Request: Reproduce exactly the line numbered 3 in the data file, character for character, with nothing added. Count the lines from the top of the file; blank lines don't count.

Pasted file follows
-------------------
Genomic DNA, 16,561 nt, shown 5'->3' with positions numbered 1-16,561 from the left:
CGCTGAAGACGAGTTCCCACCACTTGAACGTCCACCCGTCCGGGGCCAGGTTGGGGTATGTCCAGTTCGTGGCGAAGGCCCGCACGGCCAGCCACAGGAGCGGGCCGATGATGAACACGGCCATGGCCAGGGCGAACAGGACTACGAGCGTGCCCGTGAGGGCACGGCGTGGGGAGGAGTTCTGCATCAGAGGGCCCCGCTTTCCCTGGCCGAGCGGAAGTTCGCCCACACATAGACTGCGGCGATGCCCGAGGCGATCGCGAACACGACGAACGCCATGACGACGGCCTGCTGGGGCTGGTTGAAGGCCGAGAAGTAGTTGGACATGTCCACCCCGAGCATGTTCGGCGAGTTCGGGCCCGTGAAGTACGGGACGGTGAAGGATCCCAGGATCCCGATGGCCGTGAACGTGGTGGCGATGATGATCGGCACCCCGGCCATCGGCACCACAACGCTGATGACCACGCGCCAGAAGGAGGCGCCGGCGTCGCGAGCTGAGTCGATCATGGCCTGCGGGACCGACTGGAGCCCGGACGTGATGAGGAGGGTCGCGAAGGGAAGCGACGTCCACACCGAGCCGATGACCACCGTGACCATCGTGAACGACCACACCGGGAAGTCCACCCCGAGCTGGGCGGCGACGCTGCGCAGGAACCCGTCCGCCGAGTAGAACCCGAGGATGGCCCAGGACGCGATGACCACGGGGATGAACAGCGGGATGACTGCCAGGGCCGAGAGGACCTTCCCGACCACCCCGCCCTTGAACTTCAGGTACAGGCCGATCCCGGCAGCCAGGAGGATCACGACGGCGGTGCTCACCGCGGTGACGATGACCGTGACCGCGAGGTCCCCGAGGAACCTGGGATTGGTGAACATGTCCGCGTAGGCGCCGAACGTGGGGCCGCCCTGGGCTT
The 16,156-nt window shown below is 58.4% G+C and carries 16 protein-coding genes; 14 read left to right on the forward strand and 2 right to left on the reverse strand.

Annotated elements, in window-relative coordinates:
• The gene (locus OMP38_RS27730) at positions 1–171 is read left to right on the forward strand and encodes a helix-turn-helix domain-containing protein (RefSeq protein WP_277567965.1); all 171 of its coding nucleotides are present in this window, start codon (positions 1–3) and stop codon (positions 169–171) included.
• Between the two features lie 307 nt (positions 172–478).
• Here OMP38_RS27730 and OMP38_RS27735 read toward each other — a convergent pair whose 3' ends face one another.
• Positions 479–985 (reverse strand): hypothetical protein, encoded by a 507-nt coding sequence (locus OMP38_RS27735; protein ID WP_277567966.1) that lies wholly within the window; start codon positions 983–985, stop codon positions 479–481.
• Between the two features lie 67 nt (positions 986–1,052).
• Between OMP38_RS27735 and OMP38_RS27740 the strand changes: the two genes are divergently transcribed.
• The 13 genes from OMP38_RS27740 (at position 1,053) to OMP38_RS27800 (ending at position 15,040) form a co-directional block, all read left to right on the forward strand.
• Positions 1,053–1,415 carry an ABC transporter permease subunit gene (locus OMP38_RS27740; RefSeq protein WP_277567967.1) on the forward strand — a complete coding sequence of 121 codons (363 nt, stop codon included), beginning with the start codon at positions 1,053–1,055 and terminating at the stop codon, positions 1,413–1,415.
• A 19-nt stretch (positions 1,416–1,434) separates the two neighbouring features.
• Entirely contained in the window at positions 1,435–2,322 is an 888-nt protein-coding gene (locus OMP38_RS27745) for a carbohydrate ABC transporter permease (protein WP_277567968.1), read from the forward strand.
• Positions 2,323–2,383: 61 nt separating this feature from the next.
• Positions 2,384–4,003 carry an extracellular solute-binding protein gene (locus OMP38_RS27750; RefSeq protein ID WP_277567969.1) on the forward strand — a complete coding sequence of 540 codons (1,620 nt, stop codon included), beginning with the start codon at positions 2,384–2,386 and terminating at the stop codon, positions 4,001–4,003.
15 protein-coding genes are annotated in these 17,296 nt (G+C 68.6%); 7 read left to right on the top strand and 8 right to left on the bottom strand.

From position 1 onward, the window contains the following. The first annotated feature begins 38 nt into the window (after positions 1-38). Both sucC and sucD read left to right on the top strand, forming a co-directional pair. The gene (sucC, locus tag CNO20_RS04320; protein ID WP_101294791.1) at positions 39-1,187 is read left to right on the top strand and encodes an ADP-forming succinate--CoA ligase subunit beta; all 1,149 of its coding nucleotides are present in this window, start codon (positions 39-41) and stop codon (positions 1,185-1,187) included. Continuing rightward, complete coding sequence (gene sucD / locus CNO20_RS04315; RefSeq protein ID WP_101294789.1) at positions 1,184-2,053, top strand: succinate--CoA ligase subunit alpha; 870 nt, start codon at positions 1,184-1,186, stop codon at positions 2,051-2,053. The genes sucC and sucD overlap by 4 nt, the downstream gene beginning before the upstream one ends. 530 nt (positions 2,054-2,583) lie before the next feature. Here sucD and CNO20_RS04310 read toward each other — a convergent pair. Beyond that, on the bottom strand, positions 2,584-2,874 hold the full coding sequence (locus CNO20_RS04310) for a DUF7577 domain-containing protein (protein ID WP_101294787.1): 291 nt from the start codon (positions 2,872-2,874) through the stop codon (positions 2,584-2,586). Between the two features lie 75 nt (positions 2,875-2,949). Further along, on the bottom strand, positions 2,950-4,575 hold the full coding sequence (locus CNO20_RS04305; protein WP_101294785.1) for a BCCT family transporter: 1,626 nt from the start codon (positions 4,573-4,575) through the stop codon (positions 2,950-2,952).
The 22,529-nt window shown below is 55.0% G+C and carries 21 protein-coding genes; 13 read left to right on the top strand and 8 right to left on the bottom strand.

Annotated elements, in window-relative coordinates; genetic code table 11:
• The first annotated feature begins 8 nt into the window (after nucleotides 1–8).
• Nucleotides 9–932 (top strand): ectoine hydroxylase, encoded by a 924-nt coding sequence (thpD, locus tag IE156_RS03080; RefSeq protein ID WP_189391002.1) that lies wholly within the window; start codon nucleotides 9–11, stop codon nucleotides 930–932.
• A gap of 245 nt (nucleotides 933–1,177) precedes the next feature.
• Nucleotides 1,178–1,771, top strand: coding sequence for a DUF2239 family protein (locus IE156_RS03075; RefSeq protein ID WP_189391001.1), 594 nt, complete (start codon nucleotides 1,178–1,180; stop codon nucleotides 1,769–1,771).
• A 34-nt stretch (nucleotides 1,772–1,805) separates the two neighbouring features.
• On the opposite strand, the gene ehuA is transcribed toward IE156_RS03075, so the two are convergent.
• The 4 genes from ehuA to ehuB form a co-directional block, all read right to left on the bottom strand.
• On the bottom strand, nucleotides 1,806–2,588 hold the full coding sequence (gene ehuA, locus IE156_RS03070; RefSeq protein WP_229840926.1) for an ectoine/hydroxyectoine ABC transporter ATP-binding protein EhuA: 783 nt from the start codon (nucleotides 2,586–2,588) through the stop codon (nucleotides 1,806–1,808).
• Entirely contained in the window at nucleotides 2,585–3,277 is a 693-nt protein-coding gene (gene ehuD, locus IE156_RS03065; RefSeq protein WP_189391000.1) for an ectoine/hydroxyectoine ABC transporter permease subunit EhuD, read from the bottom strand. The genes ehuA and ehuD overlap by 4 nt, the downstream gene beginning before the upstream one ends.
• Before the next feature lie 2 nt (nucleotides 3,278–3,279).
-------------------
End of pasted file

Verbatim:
The 16,156-nt window shown below is 58.4% G+C and carries 16 protein-coding genes; 14 read left to right on the forward strand and 2 right to left on the reverse strand.